to stop at small country cafes, wineries and other points
of interest, or simply pause to admire a view.New
Zealand's tourist routes are high standard and the main
roads are sealed. All roads, including those in rural
lcations, are signposted. Remember to drive on the left!
You can legally drive in New Zealand for up to 12 months
if you have either a current driver's licence from your
home country or an International Driving Permit (IDP).
After 12 months you are required to convert to a New Zealand
licence. This applies to each visit to New Zealand.
In New Zealand all
drivers, including visitors from other countries, must
carry their licence or permit at all times when driving.
You will only be able to drive the same types of vehicles
you are licensed to drive in your home country.
Road Rules and Safety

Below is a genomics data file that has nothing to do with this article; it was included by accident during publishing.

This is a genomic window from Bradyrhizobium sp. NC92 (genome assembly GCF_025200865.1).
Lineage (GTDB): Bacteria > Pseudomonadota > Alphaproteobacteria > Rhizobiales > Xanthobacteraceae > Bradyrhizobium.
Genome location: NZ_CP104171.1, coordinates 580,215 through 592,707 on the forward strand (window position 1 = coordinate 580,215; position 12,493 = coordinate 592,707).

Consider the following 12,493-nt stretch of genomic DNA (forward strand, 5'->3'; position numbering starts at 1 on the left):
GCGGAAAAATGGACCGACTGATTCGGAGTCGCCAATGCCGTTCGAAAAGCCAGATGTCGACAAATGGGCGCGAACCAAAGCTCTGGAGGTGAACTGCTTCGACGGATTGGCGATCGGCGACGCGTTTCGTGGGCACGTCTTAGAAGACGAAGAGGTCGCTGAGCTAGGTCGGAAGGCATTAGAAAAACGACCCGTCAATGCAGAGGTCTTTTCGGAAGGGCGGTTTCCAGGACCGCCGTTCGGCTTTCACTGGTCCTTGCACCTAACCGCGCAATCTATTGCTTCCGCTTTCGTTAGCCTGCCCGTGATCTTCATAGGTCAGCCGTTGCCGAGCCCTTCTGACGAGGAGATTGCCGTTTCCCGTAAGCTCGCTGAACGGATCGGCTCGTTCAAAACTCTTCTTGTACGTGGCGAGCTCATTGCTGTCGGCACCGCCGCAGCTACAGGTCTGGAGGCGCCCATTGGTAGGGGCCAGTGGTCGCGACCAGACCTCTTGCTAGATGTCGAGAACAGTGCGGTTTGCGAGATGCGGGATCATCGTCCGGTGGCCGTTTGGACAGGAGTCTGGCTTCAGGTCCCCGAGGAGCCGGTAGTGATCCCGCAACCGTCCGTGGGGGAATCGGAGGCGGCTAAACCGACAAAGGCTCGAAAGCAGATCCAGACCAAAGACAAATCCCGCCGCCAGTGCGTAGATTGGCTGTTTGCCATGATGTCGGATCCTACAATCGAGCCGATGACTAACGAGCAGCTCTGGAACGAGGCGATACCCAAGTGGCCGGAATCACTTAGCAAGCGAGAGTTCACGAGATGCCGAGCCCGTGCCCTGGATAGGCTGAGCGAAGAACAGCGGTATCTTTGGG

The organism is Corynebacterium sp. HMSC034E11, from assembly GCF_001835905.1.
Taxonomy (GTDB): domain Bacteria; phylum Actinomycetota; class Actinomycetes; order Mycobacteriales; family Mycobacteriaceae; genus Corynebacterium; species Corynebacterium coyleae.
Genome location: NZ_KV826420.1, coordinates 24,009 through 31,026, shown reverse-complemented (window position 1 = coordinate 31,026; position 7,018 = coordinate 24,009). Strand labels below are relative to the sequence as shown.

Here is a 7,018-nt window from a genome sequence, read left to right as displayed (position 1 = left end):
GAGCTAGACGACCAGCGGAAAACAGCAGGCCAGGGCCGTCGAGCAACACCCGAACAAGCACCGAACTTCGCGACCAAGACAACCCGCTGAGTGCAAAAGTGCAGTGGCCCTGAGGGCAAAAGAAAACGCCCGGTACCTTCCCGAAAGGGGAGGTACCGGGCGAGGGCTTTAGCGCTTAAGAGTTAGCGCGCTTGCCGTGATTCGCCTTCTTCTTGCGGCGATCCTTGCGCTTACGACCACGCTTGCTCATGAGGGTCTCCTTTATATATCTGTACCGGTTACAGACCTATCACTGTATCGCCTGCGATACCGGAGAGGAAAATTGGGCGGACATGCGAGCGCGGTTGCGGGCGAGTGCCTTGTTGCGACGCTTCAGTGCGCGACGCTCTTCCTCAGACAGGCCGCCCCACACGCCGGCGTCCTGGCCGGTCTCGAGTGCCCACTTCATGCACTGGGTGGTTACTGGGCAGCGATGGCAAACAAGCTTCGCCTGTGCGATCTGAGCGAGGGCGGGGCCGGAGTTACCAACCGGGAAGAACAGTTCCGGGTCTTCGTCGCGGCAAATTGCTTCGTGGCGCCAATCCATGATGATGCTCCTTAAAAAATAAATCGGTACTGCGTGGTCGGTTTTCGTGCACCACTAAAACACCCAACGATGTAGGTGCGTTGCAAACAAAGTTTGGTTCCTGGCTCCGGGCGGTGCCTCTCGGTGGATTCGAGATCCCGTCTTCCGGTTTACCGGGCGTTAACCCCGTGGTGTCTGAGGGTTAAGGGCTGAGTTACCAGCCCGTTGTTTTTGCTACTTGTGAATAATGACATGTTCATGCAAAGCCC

Driving in New Zealand is not difficult, we have some
tips here to make it even easier so there are no surprises
for you. You can also visit the Land Transport NZ for
more details .http://www.ltsa.govt.nz/
* Driving is always on the left-hand side of the road.
* Remember the 'give way to the right' rule. This includes
giving way to right-turning traffic if you are turning
left at an intersection.
* The maximum speed on any open road is 100km/h. The maximum
speed in urban areas is 50km/h. Adjust your speed as conditions
* Don't underestimate driving times. Although distances
may seem short, New Zealand roads often include hilly,
narrow or winding terrain, which slow down your journey.
If you're used to driving in the city, take care when
driving on the open country roads, and watch out for single-lane
* You must always wear a safety belt, both in the front